Andrey Markov, Jr.

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For other people of the same name, see Andrei Markov.

Andrey Andreyevich Markov Jr. (Russian: Андре́й Андре́евич Ма́рков; St. Petersburg, September 22, 1903 – Moscow, October 11, 1979) was a Soviet mathematician, the son of the Russian mathematician Andrey Andreyevich Markov Sr, and one of the key founders of the Russian school of constructive mathematics and logic. He made outstanding contributions to various areas of mathematics, including differential equations, topology, mathematical logic and the foundations of mathematics.[1][2]

His name is in particular associated with Markov's principle, Markov's rule, and Markov algorithm. An important result which he proved in 1947 was that the word problem for semigroups was unsolvable; Emil Post obtained the same result independently at about the same time. In 1953 he became a member of the Communist Party.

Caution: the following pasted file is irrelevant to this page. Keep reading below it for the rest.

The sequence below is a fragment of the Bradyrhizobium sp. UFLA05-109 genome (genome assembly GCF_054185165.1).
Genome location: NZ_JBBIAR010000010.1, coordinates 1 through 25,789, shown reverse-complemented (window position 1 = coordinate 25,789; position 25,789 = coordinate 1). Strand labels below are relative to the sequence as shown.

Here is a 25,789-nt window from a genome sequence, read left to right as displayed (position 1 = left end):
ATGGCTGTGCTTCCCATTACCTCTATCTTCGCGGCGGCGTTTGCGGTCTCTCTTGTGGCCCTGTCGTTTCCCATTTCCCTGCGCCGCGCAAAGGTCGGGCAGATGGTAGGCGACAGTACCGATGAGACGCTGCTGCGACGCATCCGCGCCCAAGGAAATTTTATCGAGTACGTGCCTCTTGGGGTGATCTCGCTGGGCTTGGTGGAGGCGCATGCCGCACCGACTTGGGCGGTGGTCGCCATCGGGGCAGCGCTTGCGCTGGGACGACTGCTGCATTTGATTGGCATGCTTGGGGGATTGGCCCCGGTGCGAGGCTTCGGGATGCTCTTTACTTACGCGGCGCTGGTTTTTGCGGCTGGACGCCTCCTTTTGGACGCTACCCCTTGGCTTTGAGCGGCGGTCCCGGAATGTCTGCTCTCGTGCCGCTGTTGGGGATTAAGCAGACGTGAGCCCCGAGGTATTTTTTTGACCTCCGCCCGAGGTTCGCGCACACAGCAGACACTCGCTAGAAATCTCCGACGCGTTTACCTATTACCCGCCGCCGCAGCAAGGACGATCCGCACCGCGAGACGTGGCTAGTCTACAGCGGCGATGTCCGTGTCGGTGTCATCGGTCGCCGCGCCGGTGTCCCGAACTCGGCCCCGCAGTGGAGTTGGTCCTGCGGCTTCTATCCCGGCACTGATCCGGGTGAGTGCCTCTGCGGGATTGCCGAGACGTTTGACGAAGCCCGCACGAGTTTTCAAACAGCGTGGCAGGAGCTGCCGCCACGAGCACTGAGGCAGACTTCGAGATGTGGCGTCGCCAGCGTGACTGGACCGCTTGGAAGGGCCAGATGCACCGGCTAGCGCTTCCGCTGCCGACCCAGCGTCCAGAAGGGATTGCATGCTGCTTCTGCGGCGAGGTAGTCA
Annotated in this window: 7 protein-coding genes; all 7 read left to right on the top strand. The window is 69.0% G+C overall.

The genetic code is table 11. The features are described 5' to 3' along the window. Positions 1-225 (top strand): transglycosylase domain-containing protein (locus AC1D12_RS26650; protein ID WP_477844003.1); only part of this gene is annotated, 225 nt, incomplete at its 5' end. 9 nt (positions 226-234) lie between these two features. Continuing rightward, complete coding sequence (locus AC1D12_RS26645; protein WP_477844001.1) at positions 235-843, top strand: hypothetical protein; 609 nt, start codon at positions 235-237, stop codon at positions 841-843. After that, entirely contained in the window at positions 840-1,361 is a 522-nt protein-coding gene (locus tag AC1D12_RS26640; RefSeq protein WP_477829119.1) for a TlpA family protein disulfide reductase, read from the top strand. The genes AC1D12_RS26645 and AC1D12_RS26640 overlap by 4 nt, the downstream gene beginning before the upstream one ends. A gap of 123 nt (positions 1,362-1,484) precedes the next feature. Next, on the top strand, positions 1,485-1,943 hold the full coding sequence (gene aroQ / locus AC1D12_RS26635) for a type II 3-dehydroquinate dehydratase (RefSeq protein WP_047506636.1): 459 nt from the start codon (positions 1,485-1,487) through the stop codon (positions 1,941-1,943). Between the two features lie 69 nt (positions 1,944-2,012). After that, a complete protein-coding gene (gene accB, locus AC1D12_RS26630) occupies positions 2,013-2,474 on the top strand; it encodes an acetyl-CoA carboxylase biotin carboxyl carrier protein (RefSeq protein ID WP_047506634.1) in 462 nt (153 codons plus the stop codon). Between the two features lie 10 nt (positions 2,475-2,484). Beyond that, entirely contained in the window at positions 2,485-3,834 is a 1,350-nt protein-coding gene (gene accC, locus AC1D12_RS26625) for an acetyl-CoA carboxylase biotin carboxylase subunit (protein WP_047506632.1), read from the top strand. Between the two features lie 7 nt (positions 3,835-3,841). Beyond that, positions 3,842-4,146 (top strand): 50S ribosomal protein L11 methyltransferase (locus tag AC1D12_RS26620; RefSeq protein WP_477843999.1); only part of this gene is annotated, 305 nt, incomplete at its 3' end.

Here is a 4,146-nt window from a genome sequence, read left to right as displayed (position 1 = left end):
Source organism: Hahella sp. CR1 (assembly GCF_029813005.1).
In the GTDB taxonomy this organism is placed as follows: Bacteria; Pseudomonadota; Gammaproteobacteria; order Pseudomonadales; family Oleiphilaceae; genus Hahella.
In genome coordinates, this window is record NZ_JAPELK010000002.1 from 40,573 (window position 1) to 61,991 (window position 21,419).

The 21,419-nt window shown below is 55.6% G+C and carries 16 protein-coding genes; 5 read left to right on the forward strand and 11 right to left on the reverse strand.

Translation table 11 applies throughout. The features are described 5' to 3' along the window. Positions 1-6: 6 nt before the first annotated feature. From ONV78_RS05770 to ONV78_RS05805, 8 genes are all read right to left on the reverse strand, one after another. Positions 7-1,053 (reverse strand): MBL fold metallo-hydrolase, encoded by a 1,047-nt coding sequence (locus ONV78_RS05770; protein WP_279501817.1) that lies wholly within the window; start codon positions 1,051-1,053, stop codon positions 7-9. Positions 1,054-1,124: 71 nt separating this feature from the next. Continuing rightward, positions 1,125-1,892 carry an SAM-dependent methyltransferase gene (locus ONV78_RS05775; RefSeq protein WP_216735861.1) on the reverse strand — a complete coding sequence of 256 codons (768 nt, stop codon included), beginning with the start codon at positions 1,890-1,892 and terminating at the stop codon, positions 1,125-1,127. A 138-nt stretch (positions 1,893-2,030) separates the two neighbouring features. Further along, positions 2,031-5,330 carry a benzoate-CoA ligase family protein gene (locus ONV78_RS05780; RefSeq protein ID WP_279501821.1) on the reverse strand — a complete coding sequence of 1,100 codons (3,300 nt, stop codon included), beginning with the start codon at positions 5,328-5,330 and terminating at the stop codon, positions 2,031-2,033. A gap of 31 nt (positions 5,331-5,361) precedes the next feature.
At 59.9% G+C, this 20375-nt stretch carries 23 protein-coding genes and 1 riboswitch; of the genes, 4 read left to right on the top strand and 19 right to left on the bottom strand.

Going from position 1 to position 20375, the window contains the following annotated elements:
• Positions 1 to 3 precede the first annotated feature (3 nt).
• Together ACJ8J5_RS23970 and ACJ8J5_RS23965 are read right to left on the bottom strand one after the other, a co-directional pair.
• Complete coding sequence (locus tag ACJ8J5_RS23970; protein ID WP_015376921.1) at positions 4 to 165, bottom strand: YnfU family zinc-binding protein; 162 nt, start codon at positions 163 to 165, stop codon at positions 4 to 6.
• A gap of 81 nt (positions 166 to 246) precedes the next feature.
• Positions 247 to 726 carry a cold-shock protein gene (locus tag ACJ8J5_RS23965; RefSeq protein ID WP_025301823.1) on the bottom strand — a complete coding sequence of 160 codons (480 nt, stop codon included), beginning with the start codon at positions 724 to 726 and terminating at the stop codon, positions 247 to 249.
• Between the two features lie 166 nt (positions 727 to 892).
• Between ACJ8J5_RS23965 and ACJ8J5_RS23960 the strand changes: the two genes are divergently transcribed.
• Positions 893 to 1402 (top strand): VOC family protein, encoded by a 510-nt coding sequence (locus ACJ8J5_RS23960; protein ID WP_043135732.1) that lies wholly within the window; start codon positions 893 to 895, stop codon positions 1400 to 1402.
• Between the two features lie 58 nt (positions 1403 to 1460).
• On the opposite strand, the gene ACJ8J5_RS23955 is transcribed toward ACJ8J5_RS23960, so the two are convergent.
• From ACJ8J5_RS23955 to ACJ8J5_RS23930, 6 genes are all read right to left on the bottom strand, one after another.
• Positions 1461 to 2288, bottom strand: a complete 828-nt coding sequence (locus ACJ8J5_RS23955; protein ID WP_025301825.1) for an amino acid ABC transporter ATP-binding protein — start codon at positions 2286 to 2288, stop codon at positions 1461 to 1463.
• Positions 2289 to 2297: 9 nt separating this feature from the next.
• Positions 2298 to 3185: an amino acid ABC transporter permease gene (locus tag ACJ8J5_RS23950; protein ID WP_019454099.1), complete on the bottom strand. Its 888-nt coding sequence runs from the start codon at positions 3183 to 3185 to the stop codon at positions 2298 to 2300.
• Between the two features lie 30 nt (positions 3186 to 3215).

In 1960, Markov obtained fundamental results showing that the classification of four-dimensional manifolds is undecidable (no general algorithm exists for distinguishing two arbitrary manifolds with four or more dimensions). This is because four dimensional manifolds have sufficient flexibility to allow us to embed any algorithm within their structure, so that classification of all four-manifolds would imply a solution to Turing's halting problem. This result has profound implications for the limitations of mathematical analysis.

Notes[edit]

  1. ^ Kushner, Boris A (2006). "The constructive mathematics of A. A. Markov". Amer. Math. Monthly 113 (6): 559–566. JSTOR 27641983. MR 2231143. 
  2. ^ Glukhov, M. M.; Nagornyĭ, N. M. (2004). "Andreĭ Andreevich Markov (on the centenary of his birth)". Diskrete Math. Appl. 14 (1): 1–6. doi:10.1515/156939204774148776. MR 2069985. 

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